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People v. Pearson

SEPTEMBER 13, 1966.

PEOPLE OF THE STATE OF ILLINOIS, PLAINTIFF-APPELLEE,

v.

ROBERT PEARSON, DEFENDANT-APPELLANT.



Appeal from the Circuit Court of Cook County, Criminal Division; the Hon. EDWARD F. HEALY, Judge, presiding. Judgment of conviction affirmed.

MR. JUSTICE LYONS DELIVERED THE OPINION OF THE COURT.

This is an appeal from a conviction for arson, after a bench trial, with sentence in the Illinois State Penitentiary for a period of twelve (12) to twenty (20) years.

On August 26, 1964, at approximately 2:00 p.m., the building located at 3639 South State Street caught fire. On January 13, 1965, defendant waived a jury and was tried on a charge of arson. Mr. Morris, who had a store located in that building, testified that prior to the fire he saw defendant enter the building with a can.

Winston Cater stated that he saw defendant come out of the building; that he accused defendant of setting the place on fire; that defendant replied "I don't give a . . . ." and when Cater said "Suppose my kids burn up there?" defendant said, "I burn them up too."

Officer Cephas testified that he arrested defendant in a truck, which was parked in the rear of the burned building; that defendant appeared to be sleeping; and that, in his opinion, defendant was under the influence of intoxicating liquor.

Officer Niehoff testified that he questioned defendant at approximately 6:30 p.m. on August 26, 1964; that at that time defendant admitted being in the vicinity of the building but denied that he was in the building proper; and that in his opinion defendant was under the influence of intoxicating liquor.

Defendant testified that he had drunk that morning; that he did not have much to drink — not enough to get drunk; that he estimated the amount to be one-half pint of whiskey; that he was near the building talking to Winston and Jesse Johnson; that he was standing there looking with everyone else when the fire started; and that he did not commit the offense of arson.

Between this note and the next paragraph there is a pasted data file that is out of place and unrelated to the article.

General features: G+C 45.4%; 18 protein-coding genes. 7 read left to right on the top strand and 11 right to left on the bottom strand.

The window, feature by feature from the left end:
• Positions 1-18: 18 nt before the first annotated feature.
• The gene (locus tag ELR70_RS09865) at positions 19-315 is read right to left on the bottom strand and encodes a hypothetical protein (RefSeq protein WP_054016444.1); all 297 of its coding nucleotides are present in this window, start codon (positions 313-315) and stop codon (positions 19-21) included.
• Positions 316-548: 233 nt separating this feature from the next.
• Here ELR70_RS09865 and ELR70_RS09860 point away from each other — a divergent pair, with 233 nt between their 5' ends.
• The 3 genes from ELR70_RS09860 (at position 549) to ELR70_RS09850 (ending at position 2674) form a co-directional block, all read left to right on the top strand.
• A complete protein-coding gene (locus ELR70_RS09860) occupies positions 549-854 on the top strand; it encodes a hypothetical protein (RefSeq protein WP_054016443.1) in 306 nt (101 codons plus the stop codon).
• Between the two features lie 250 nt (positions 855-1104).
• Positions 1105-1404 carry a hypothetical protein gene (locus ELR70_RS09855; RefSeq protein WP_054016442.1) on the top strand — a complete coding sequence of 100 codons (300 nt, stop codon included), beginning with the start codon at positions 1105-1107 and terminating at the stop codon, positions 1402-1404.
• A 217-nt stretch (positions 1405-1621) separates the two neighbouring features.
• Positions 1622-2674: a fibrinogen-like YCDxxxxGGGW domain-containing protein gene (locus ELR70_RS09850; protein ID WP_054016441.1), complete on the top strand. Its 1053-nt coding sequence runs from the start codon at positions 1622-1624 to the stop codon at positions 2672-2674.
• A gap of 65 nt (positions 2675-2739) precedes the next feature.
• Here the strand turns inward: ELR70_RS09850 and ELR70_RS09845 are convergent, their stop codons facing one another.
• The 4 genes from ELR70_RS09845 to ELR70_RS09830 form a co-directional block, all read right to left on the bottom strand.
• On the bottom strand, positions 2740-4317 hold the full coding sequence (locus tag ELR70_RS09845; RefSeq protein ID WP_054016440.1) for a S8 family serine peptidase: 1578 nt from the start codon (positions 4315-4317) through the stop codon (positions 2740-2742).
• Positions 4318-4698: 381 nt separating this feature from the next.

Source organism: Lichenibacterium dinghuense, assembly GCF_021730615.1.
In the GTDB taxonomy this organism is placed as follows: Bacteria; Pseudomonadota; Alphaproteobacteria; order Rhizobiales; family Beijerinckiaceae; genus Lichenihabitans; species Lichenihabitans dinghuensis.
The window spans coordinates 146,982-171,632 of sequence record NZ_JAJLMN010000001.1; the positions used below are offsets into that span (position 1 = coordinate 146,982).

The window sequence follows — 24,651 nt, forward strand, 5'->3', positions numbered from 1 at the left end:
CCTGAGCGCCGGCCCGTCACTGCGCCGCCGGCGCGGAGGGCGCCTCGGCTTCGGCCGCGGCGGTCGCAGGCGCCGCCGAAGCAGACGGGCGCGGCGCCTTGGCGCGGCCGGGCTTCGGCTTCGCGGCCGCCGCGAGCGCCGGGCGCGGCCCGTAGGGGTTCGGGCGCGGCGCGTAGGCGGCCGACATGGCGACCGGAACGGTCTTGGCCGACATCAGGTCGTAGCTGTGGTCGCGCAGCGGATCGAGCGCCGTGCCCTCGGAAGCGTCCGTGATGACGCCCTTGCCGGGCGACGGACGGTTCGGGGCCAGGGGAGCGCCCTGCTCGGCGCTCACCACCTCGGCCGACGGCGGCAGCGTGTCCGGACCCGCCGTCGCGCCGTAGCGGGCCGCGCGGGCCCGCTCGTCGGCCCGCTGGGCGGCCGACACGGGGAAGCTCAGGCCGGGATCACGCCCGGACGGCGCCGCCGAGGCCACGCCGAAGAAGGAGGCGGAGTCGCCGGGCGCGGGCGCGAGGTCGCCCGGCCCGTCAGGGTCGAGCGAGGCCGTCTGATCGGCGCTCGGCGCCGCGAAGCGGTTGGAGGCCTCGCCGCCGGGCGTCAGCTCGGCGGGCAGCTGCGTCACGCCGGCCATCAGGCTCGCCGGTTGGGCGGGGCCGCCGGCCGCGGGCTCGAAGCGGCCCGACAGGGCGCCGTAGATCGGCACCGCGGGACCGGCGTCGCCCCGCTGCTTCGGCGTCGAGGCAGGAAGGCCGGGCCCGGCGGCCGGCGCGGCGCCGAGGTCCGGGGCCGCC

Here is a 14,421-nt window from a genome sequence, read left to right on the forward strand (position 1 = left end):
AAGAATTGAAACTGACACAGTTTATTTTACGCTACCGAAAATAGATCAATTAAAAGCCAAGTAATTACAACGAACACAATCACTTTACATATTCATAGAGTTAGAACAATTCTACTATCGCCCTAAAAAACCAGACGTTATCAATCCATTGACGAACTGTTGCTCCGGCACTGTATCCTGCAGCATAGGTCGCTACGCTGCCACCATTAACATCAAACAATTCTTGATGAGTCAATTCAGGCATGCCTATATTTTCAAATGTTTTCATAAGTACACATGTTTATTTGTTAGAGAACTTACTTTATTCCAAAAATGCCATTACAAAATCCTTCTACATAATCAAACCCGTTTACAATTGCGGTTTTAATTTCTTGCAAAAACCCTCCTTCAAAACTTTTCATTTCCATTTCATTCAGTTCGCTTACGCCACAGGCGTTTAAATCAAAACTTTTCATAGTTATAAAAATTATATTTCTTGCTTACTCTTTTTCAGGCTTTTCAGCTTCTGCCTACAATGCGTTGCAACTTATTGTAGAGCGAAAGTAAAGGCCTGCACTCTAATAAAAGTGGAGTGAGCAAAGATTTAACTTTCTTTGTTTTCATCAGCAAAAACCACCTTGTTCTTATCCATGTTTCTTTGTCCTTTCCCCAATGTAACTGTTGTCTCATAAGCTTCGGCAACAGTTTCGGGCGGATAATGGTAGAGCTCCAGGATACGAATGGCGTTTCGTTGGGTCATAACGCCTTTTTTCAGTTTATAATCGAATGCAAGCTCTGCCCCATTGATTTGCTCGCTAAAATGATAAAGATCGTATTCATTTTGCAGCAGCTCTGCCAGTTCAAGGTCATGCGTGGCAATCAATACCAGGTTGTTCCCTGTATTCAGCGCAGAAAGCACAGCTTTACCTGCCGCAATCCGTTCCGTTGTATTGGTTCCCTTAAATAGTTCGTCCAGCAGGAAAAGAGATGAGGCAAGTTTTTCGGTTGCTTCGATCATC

After hearing all the testimony, the trial court found defendant guilty of arson, and then stated:

Where a person gets intoxicated it is no defense to a crime. If it were why a person could get intoxicated, go out and kill people and say, well I didn't know what I was doing, I was intoxicated. This type of crime, intoxication, is no defense to the crime of arson.

In aggravation the State showed three misdemeanor convictions: (1) assault with a deadly weapon, 90 days, House of Correction; (2) tampering with an auto, one year, House of Correction; (3) petty larceny, one year, House of Correction. It was further pointed out that one Eugene Patterson lost his life in the fire. Defendant was sentenced and appeals from that judgment.

Defendant's theory of the case is (1) that the indictment was insufficient in that it failed to state the address of the property which was the alleged subject of arson, and (2) that the evidence failed to prove him guilty beyond all reasonable doubt.

We disagree with defendant's first contention. The indictment was sufficiently definite to apprise the defendant as to the nature of the charge and enable him to prepare his defense. The case at bar falls directly within the application of the Supreme Court's opinions in People v. Blanchett, 33 Ill.2d 527, 212 N.E.2d 97 (1965) and People v. Reed, 33 Ill.2d 535, 213 N.E.2d 278 (1966).

The applicable statutory provision to be applied in response to defendant's second contention is found in section 20-1 of the Criminal Code, Ill Rev Stats ...


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